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Saturday, April 20, 2013

New version of Gozi financial malware bundles MBR rootkit

Researchers from security firm Trusteer have found a new variant of the Gozi banking Trojan program that infects a computer’s Master Boot Record (MBR) in order to achieve persistence. Some malware authors have leveraged the MBR in order to give their malicious programs a head start over antivirus programs installed on the computer. Sophisticated malware that uses MBR rootkit components, like TDL4, also known as Alureon or TDSS, are part of the reason why Microsoft built the Secure Boot feature into Windows 8.


The Master Boot Record (MBR) is a boot sector that resides at the beginning of a storage drive and contains information about how that drive is partitioned. “Even though MBR rootkits are considered highly effective they haven’t been integrated into a lot of financial malware,” Trusteer researcher Etay Maor said Thursday in a blog post.

The fact that a new variant of Gozi was discovered shows that cybercriminals continue to use this threat despite the fact that its main developer and some of his accomplices were arrested and indicted.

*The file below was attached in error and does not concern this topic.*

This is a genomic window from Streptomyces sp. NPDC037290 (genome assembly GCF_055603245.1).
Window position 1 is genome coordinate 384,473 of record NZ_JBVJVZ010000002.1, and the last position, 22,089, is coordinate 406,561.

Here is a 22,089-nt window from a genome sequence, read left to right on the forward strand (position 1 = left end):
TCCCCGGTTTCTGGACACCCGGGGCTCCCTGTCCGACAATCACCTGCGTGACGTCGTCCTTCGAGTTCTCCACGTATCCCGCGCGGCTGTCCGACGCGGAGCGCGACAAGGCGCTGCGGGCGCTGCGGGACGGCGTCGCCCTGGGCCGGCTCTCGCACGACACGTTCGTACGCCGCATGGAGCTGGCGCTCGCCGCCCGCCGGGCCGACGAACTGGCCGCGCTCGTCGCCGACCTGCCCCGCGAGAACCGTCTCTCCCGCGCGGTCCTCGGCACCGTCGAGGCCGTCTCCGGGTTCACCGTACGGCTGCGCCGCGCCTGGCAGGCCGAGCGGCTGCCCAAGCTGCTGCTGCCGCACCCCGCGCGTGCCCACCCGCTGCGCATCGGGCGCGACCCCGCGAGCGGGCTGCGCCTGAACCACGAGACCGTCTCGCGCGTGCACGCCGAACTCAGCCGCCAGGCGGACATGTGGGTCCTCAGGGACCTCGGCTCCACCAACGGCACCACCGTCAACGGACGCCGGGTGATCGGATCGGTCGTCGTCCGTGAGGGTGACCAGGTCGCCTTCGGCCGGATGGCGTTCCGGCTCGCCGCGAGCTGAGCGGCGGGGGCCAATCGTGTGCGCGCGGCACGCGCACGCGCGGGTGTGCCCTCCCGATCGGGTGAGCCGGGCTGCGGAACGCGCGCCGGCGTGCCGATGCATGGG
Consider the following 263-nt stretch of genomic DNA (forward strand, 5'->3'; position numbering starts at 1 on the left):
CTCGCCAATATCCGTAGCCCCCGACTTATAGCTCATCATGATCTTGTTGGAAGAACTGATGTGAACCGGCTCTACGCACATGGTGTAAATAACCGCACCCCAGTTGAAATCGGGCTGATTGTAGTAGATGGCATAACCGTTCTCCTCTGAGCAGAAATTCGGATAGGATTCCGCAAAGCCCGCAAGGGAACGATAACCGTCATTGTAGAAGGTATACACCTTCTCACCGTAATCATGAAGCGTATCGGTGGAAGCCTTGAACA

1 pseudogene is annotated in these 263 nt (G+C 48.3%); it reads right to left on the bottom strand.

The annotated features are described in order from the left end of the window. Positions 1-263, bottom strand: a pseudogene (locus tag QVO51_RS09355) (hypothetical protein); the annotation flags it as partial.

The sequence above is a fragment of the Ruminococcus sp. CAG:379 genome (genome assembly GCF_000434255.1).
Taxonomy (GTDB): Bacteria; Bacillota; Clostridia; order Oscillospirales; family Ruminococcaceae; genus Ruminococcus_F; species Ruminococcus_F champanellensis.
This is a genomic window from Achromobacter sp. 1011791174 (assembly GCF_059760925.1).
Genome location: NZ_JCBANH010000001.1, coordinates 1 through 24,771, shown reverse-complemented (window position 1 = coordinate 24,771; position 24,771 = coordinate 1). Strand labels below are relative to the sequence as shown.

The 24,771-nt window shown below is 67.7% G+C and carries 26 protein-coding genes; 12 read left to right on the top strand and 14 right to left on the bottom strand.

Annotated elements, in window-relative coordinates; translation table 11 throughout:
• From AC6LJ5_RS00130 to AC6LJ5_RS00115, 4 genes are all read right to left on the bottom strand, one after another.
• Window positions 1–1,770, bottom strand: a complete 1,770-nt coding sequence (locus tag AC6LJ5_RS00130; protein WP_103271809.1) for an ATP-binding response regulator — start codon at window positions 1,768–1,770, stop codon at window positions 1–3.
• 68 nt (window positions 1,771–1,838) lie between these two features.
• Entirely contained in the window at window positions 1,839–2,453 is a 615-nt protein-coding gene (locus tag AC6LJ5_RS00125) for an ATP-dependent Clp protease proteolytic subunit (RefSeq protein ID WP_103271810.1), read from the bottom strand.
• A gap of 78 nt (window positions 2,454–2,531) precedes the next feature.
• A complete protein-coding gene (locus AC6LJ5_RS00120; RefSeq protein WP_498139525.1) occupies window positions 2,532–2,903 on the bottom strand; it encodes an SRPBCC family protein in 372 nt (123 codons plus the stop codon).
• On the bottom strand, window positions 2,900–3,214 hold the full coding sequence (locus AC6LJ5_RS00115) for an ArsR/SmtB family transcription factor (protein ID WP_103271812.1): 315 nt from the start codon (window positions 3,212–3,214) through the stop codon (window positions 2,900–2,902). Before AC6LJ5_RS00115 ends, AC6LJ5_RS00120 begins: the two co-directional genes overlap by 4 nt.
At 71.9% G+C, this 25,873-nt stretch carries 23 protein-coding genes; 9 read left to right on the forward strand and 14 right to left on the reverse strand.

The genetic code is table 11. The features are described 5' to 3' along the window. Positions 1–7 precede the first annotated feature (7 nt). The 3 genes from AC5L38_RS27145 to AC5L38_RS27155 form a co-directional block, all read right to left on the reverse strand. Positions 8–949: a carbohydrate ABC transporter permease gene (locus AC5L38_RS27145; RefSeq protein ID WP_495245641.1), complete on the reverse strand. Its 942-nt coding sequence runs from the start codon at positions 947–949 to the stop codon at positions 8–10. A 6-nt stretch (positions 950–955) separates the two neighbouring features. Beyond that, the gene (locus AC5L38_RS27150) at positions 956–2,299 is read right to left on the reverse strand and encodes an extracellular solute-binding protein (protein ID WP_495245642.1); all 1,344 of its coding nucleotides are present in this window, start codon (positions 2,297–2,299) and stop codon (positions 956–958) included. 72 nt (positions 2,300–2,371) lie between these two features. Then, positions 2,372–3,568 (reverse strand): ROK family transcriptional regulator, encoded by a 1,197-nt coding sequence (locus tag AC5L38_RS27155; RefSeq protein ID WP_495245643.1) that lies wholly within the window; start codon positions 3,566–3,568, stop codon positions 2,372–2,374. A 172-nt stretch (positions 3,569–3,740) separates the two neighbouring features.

While some dedicated tools for removing MBR rootkits do exist, many experts recommend wiping the entire hard drive and recreating the partitions in order to ensure a clean start if the computer has been infected with such a threat, Maor said. Since cleaning such malware might require advanced technical knowledge, it’s probably best to contact the technical support department of your antivirus provider in order to get expert help.


Link: http://www.computerworld.com/s/article/9238526/New_version_of_Gozi_financial_malware_bundles_MBR_rootkit?source=CTWNLE_nlt_pm_2013-04-19

 

Posted on 04/20
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